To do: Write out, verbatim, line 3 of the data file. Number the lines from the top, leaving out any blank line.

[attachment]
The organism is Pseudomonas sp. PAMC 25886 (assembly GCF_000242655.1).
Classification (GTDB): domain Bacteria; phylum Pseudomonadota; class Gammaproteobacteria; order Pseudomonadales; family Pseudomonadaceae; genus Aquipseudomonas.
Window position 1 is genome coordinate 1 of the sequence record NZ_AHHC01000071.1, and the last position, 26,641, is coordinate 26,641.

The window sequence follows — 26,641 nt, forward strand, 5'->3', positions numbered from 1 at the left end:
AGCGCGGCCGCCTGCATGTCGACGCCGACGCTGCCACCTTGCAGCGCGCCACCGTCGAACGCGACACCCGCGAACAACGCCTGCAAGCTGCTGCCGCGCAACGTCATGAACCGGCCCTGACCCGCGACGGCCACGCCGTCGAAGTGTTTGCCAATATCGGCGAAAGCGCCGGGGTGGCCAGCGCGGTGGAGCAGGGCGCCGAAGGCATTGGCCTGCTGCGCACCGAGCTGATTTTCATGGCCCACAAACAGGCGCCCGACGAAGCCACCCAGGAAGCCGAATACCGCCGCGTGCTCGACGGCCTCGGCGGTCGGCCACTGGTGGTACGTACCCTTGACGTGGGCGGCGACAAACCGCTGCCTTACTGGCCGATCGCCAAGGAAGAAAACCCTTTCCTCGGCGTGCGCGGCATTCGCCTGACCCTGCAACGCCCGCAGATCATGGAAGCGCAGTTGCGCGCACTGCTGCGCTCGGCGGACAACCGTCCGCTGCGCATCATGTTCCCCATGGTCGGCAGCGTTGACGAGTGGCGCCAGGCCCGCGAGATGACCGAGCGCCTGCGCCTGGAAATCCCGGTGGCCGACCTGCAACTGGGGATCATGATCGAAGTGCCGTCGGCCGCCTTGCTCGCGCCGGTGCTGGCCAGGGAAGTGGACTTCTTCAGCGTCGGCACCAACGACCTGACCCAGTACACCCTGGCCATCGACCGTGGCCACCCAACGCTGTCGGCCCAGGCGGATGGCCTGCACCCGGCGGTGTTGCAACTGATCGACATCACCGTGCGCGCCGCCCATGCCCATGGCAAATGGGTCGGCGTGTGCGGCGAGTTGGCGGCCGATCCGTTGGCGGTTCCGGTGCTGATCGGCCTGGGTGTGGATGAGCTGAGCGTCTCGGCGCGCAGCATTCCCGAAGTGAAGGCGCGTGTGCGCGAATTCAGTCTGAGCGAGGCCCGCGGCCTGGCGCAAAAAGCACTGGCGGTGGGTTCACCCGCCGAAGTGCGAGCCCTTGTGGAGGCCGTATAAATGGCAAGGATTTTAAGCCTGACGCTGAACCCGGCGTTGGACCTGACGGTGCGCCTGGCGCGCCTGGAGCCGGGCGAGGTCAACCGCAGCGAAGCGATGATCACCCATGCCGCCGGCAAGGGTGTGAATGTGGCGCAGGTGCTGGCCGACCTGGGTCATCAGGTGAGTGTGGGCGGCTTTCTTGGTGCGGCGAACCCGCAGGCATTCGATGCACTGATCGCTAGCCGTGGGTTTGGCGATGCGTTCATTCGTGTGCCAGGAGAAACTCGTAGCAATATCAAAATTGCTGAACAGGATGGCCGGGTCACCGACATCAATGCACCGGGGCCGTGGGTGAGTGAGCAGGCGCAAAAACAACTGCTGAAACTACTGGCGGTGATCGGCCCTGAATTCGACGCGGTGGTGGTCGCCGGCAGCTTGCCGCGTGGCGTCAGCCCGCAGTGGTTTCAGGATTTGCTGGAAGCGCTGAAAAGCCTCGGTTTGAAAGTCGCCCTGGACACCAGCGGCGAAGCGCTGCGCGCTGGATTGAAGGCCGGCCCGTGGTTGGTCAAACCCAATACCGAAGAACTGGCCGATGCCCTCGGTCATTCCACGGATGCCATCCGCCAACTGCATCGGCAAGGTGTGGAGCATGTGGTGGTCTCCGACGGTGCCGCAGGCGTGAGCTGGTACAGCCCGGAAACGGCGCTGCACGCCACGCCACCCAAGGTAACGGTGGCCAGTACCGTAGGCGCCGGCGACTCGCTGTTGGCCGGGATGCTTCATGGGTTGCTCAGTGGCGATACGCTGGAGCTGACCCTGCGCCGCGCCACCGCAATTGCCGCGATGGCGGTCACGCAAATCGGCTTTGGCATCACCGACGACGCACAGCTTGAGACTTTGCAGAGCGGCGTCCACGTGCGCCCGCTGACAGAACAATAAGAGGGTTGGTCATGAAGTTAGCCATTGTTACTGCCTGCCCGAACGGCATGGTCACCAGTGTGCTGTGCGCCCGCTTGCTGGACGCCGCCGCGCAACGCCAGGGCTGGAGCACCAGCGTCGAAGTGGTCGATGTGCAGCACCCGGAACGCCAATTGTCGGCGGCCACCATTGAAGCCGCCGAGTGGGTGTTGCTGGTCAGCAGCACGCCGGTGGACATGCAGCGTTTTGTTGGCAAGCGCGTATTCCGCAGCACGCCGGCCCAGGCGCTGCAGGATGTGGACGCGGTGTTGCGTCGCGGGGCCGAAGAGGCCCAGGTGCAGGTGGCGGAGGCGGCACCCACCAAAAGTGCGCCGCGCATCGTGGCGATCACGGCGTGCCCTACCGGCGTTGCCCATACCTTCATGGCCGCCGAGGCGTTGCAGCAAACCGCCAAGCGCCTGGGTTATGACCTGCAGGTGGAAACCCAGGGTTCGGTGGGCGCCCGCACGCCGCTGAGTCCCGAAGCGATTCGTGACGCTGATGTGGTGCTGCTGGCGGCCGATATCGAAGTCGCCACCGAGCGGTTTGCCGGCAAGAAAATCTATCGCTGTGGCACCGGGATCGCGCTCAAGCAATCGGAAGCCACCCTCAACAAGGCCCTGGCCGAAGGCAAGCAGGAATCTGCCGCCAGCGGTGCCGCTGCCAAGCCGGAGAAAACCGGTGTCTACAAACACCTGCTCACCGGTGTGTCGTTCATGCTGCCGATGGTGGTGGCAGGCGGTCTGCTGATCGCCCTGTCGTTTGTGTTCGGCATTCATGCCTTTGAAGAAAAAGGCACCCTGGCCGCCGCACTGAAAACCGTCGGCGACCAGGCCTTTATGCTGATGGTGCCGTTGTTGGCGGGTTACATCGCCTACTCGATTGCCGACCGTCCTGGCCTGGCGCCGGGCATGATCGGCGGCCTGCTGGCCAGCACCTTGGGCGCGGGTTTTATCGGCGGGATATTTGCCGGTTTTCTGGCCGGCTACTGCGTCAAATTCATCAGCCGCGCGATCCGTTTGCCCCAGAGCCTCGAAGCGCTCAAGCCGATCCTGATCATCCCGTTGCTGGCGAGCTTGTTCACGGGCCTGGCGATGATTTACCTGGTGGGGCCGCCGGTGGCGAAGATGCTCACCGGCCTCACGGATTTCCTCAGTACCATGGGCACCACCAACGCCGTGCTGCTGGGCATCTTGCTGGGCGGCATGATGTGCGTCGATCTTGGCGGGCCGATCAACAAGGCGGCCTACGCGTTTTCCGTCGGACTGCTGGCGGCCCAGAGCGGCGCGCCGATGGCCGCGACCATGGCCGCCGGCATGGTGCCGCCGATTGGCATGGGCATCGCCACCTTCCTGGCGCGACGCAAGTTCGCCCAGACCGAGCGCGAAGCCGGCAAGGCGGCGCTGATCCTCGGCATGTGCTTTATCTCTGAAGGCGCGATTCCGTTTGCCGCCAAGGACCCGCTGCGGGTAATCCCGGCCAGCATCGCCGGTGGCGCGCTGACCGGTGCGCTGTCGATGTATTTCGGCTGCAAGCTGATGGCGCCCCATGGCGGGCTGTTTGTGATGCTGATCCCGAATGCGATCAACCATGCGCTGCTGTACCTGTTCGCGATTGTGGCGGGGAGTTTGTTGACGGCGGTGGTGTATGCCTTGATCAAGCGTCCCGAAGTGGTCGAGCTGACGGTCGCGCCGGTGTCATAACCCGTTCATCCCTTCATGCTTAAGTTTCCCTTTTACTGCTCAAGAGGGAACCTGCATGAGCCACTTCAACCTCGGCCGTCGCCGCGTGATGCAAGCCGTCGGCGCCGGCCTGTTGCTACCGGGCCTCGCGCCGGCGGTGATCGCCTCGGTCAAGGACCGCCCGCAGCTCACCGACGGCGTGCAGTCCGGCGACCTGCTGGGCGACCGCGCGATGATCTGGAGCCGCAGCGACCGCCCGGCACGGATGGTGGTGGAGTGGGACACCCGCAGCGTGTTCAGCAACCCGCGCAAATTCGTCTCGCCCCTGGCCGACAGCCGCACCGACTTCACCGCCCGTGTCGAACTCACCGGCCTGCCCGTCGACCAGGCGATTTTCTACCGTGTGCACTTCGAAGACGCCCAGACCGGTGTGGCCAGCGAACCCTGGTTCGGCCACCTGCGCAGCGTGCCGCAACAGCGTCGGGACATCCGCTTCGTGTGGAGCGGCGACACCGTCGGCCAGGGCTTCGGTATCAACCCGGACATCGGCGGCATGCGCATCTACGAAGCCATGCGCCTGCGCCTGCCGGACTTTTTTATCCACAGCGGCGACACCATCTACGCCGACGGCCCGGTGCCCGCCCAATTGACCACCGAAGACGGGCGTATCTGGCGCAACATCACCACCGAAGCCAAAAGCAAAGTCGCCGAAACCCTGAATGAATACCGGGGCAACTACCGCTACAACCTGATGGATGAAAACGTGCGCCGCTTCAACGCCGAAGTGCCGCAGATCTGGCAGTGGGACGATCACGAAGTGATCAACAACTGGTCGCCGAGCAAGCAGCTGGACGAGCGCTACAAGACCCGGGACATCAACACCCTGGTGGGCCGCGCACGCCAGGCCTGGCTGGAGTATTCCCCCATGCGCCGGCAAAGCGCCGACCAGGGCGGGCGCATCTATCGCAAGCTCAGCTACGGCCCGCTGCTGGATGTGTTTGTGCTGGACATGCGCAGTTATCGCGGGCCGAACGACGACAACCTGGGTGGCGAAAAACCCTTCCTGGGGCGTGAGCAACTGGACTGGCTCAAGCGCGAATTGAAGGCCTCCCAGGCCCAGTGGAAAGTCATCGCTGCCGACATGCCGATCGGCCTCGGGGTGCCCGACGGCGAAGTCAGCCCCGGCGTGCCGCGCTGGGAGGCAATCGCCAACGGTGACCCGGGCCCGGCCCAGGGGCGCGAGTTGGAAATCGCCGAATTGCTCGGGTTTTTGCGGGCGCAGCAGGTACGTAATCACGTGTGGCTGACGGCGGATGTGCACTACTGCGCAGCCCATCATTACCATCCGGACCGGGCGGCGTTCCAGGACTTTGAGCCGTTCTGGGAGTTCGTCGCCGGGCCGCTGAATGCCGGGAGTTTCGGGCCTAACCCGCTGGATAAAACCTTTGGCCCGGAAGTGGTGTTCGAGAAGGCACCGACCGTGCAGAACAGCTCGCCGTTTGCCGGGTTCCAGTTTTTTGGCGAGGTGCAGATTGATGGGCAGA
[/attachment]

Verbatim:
Window position 1 is genome coordinate 1 of the sequence record NZ_AHHC01000071.1, and the last position, 26,641, is coordinate 26,641.